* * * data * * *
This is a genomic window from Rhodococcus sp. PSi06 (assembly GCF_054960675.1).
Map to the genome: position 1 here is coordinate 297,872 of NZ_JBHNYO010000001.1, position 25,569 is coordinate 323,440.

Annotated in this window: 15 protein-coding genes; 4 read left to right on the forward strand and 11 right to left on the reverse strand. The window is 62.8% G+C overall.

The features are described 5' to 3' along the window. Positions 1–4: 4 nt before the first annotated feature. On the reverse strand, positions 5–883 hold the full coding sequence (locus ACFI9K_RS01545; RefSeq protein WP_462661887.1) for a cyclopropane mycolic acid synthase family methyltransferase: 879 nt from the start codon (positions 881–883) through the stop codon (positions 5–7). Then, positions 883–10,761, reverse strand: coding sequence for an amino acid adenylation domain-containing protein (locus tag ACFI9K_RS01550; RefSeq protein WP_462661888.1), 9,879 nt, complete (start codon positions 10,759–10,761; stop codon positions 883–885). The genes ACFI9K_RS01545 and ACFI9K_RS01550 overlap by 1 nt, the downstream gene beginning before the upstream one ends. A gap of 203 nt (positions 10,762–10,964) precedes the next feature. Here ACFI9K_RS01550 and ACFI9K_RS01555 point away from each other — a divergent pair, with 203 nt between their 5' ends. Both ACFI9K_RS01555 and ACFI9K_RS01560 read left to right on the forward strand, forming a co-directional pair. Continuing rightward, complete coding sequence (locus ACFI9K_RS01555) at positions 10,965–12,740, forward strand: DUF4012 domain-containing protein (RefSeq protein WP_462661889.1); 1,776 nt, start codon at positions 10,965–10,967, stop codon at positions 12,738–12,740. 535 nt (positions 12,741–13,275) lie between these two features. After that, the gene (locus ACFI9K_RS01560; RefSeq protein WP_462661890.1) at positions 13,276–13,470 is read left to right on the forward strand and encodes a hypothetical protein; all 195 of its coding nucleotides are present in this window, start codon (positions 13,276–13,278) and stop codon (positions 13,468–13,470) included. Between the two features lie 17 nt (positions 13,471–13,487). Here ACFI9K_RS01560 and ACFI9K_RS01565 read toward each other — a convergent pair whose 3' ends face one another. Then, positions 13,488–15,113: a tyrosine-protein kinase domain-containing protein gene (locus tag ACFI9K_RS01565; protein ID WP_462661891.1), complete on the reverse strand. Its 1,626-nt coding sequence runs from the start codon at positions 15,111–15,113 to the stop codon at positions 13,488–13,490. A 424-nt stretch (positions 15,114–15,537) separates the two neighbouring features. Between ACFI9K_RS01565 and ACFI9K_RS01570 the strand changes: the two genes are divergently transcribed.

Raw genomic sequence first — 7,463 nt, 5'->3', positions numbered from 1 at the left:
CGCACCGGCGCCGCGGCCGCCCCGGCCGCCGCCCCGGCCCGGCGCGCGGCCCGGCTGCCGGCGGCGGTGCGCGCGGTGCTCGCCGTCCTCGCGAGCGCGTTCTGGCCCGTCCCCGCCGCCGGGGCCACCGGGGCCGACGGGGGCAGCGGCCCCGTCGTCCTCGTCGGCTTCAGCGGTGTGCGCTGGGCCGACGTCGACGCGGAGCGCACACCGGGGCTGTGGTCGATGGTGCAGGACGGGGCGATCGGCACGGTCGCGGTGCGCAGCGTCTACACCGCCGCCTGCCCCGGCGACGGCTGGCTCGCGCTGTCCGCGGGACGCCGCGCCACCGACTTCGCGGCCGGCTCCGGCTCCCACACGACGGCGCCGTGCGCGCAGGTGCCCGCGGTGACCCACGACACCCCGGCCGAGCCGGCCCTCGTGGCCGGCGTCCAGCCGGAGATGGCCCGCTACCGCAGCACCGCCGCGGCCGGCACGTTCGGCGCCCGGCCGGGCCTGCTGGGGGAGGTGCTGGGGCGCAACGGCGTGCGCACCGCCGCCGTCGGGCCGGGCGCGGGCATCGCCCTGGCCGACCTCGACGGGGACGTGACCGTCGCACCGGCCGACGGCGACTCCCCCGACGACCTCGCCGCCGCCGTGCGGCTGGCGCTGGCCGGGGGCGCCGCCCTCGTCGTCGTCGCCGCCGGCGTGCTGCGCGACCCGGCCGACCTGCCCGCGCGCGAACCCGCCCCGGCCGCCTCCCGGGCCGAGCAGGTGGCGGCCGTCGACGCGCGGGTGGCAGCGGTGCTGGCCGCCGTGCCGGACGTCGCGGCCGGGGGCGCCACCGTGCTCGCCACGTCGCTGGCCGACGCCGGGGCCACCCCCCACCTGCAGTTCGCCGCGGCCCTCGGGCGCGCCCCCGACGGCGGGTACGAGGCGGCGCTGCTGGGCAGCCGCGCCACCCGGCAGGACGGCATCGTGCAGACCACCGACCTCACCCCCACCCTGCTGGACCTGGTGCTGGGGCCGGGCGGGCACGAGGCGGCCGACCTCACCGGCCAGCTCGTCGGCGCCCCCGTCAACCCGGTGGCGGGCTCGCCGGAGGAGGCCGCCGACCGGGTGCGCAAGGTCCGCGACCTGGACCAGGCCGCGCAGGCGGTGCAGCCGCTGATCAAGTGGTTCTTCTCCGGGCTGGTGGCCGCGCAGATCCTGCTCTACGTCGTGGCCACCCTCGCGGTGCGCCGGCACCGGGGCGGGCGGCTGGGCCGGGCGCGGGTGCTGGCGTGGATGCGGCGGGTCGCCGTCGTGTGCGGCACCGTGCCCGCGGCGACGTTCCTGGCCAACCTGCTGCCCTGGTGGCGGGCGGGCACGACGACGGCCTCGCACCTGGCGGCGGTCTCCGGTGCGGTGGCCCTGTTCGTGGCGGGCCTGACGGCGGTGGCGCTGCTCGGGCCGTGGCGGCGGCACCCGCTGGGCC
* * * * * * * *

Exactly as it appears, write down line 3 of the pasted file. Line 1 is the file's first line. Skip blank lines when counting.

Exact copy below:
Annotated in this window: 15 protein-coding genes; 4 read left to right on the forward strand and 11 right to left on the reverse strand. The window is 62.8% G+C overall.